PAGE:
A Sense of Home (ASOH) is a very simple yet powerful concept. By collecting donated furniture from the community, a volunteer corps creates homes for foster youth exiting the foster care system.
Once a youth “ages out” of the system they are without family nor any support to usher them into adulthood. The average American youth is fully dependent on their parents until age 26. At 18 or 21 foster youth exit the system with no one. They may be resourceful enough to have secured an apartment but are forced to eat, sleep and study on the floor.
When the ASOH community arrives at a youth’s first ever apartment — we typically find an amazing young adult full of promise with all their possessions in garbage bags and if they are lucky — a blow up mattress. Within 90 minutes they have a fully functioning, comfortable, welcoming, inspired “home" and a new found community.
The ASOH experience not only offers the youth a new beginning, a sense of “home” and belonging — but a community that is invested in them succeeding and from whom they can learn and grow. The ASOH community members are becoming mentors, job coaches and life skill educators.
Over the last year, Hope Street, where St. Francis Center is located, has been transformed by an influx of chronically homeless individuals. For the third consecutive year, St. Francis Center’s staff and volunteers served over 100,000 meals to homeless guests. But we are more than just a soup kitchen or a food pantry. We aren’t just serving meals. We’re Serving Hope. We treat people with dignity because we believe dignity restores hope and leads to positive change.
See the impact our dedicated volunteers have on the community we serve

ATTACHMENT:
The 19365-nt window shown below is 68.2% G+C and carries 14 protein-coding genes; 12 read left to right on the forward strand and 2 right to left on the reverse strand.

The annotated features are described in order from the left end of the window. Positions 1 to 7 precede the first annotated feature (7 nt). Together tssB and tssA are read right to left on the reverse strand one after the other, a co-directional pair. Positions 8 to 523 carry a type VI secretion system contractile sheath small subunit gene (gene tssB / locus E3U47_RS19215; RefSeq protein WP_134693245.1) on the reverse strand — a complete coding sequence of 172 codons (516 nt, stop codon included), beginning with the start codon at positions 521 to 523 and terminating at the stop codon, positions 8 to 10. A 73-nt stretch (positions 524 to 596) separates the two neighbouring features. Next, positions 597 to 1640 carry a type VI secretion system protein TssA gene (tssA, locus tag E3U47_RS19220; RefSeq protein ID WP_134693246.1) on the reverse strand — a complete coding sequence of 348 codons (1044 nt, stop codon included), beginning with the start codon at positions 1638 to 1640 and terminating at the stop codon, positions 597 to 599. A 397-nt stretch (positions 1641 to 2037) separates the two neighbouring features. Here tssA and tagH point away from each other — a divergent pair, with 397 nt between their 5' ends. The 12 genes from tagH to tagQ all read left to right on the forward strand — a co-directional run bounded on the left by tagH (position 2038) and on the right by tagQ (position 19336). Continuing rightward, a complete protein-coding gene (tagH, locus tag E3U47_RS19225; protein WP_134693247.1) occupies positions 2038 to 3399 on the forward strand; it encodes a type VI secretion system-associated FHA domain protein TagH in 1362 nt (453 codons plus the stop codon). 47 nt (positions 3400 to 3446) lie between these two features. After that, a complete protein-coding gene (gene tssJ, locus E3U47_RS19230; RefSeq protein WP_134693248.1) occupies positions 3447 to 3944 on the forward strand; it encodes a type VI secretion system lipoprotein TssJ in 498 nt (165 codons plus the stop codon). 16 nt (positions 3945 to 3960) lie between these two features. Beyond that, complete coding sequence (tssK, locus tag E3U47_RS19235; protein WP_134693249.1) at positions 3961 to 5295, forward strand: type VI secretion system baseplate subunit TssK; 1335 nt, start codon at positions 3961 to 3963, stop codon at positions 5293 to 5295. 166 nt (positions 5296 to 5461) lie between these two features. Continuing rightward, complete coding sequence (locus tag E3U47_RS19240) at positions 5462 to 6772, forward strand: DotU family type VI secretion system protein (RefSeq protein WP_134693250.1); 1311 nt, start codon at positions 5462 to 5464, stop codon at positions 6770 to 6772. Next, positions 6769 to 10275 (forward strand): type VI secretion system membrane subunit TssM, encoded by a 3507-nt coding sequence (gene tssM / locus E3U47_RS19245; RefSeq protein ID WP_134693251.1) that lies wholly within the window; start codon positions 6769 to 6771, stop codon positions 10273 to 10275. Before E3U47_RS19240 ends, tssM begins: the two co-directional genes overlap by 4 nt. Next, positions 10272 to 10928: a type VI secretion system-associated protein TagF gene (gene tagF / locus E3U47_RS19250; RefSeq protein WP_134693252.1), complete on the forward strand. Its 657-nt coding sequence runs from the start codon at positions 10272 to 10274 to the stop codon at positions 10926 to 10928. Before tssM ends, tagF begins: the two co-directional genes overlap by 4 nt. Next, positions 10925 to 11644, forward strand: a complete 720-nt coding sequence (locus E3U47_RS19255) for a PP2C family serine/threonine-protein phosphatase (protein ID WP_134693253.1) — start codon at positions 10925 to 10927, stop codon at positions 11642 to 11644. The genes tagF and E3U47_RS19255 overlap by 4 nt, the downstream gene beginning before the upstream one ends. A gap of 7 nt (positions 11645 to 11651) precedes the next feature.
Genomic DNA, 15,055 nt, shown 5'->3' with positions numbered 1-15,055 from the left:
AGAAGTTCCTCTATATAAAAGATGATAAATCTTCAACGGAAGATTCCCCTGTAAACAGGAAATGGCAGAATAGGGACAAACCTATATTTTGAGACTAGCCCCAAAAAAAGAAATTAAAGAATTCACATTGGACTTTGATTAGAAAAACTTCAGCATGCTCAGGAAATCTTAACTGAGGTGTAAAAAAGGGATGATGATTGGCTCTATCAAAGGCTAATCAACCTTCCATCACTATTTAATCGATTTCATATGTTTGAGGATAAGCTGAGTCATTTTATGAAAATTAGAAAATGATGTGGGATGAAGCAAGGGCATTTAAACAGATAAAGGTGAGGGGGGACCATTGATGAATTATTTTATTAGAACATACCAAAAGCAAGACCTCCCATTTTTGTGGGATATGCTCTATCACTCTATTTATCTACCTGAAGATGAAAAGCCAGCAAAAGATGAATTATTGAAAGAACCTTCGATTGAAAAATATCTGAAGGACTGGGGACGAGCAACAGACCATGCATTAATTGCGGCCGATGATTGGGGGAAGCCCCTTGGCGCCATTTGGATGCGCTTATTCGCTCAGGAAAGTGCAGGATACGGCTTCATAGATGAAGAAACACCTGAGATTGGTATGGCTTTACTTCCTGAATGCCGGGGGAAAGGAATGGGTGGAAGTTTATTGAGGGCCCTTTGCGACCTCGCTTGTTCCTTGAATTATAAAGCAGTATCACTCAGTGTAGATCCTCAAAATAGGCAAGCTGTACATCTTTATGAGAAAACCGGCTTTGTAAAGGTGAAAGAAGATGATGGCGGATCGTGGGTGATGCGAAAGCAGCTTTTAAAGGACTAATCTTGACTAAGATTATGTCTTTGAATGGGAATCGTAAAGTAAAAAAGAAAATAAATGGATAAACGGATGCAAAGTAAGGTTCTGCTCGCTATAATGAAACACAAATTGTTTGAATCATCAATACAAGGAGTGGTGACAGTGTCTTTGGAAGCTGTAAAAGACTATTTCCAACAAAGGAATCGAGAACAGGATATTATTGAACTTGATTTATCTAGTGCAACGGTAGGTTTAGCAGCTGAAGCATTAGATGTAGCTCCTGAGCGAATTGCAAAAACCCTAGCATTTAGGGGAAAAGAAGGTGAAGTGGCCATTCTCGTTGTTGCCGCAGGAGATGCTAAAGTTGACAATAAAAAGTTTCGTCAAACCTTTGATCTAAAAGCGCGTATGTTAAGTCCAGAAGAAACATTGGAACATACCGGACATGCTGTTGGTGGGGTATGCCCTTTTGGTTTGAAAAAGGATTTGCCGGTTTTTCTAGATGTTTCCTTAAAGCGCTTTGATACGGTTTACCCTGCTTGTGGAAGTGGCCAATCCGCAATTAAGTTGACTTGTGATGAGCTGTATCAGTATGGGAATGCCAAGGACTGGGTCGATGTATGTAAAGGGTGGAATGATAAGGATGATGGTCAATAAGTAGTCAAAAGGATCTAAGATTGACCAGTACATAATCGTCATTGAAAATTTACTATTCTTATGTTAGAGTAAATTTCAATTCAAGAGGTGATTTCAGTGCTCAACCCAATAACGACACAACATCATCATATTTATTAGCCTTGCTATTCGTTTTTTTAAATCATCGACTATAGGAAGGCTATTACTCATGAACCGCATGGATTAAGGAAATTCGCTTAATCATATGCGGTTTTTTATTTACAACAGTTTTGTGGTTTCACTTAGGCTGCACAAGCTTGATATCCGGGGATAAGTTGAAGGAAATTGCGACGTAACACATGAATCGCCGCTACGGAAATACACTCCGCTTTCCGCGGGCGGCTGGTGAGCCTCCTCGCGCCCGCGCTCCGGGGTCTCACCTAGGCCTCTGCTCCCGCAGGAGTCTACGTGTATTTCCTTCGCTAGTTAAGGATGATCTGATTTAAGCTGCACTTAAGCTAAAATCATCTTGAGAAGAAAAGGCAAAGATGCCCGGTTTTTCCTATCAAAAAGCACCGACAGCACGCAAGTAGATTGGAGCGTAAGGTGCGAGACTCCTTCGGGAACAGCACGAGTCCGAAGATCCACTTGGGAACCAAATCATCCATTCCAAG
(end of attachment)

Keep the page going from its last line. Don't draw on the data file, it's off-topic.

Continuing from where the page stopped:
Every summer, SFC sends children of the extremely low-income families we serve through our Pantry Service, who live in underserved neighborhoods near downtown Los Angeles, to a variety of summer activities including two weeklong, overnight camps, art classes, nutritious cooking, and sports.
Thanks to dedicated donors, this year SFCLA was able to engage 302 disadvantaged kids and open their eyes to new opportunities. Check out this video to see their exciting adventures!
Watch a photograph's impact on families taking a family portrait for the first time. St. Francis Center (Los Angeles) serves groceries to 500 low-income families a week. 1 of 3 pantry service guests are single mothers struggling to support their families.
Directed, photographed and edited by Ryan Oksenberg - commissioned by SFCLA.
A day in the life of St. Francis Center drivers rescuing food in Los Angeles for their Homeless Breakfast and Low-income family Pantry Program . Last year, 1,319,769 pounds of food were donated by corporations and nonproﬁts. Without these dedicated drivers this food would go to waste and our community would miss out on delicious and nutritious meal options.